High blood pressure: One herb you can add to your meals to lower your BP reading

This Morning: Dr Chris discusses blood pressure and dementia

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One herb has been shown to decrease systolic and diastolic blood pressure readings. Research demonstrates that on average, the former can be lowered by around 8mmHg while the latter can be reduced by 5.5mmHg at the same time. The inclusion of garlic in the diet has been shown to have beneficial effects on people’s blood pressure. A research team from the University of Adelaide, Australia, systematically reviewed 12 trials that involved 553 hypertensive participants to reach their conclusions.

Firstly, the addition of garlic to a person’s diet was found to lower systolic and diastolic blood pressure readings.

Secondly, the reduction in blood pressure readings was similar to that achieved by taking anti-hypertensive medication.

By reducing blood pressure readings, a person is minimising their risk of future cardiovascular health problems.

The British Heart Foundation (BHF) explained that high blood pressure can lead to kidney failure, heart failure, and vascular dementia.

In addition, high blood pressure can lead to a heart attack or stroke.

The continuous impact of high blood pressure on the artery walls causes them to lose their elasticity.

As a result, the arteries become stiff and narrow, causing high blood pressure to increase even further.

The narrowed passageway for blood makes it easier for deposited cholesterol to block the artery completely, leading to life-threatening situations.

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Signs of a stroke – act FAST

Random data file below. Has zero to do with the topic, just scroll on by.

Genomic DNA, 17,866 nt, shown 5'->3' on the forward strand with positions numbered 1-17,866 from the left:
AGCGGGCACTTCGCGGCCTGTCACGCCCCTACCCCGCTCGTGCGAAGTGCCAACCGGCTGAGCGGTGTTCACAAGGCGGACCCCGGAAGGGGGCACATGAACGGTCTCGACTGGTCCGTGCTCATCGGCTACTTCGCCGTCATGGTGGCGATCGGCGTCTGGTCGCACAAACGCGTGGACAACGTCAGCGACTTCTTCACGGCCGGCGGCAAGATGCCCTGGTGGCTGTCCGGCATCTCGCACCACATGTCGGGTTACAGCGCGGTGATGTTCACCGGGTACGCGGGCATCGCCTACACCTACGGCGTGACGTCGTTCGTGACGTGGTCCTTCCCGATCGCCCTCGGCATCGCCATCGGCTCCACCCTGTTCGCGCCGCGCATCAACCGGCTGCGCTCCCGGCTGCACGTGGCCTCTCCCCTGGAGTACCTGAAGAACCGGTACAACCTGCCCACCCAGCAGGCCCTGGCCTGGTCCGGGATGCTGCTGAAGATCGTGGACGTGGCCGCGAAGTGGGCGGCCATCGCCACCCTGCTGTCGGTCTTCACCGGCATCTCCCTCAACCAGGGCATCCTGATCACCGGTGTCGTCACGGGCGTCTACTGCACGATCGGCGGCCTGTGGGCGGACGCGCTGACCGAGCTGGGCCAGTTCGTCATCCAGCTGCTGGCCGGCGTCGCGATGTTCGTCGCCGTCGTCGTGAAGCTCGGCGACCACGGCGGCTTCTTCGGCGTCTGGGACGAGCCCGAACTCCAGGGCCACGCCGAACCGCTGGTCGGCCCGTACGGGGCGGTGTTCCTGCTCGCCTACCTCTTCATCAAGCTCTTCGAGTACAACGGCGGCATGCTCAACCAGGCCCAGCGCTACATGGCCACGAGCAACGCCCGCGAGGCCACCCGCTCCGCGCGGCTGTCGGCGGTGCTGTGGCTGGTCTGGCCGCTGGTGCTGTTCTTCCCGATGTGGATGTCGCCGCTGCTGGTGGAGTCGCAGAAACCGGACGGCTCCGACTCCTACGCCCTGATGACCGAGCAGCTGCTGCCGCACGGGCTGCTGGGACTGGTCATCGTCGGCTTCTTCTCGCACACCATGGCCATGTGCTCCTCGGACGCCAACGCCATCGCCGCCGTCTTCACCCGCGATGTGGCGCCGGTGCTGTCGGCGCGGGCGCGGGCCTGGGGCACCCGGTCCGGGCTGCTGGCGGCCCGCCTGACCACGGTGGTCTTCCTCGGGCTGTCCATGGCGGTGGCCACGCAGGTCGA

F – Face

A – Arms

S – Speech

T – Time

Act FAST when…

Facial weakness means one side of the mouth or eye has drooped – can they smile?

Arm weakness would mean the affected person can’t raise both of their arms at the same time.

Speech problems – can they speak clearly, and can they understand what you’re saying?

If you see any of the warning signs above, it’s time to call an ambulance on 999 immediately.

Stroke recovery can be lengthy, and the damage done will depend on how extensive the brain injury was.

Heart attack

The NHS highlighted the signs of a heart attack, which might include a “sensation of pressure, tightness or squeezing in the centre of your chest”.

This is known as chest pain, which may feel excruciating for some and feel like indigestion to others.

Other warning signs of a heart attack include:

  • Chest pain travelling to the arms
  • Feeling lightheaded or dizzy
  • Sweating
  • Shortness of breath
  • Nausea
  • Vomiting
  • Anxiety (similar to a panic attack)
  • Coughing or wheezing

“It’s the overall pattern of symptoms that helps to determine whether you are having a heart attack,” said the NHS.

Even if you’re in doubt, do call for an ambulance if you’re slightly worried you might be having a heart attack.

“Paramedics would rather be called out to find an honest mistake has been made than be too late to save a person’s life,” confirmed the NHS.

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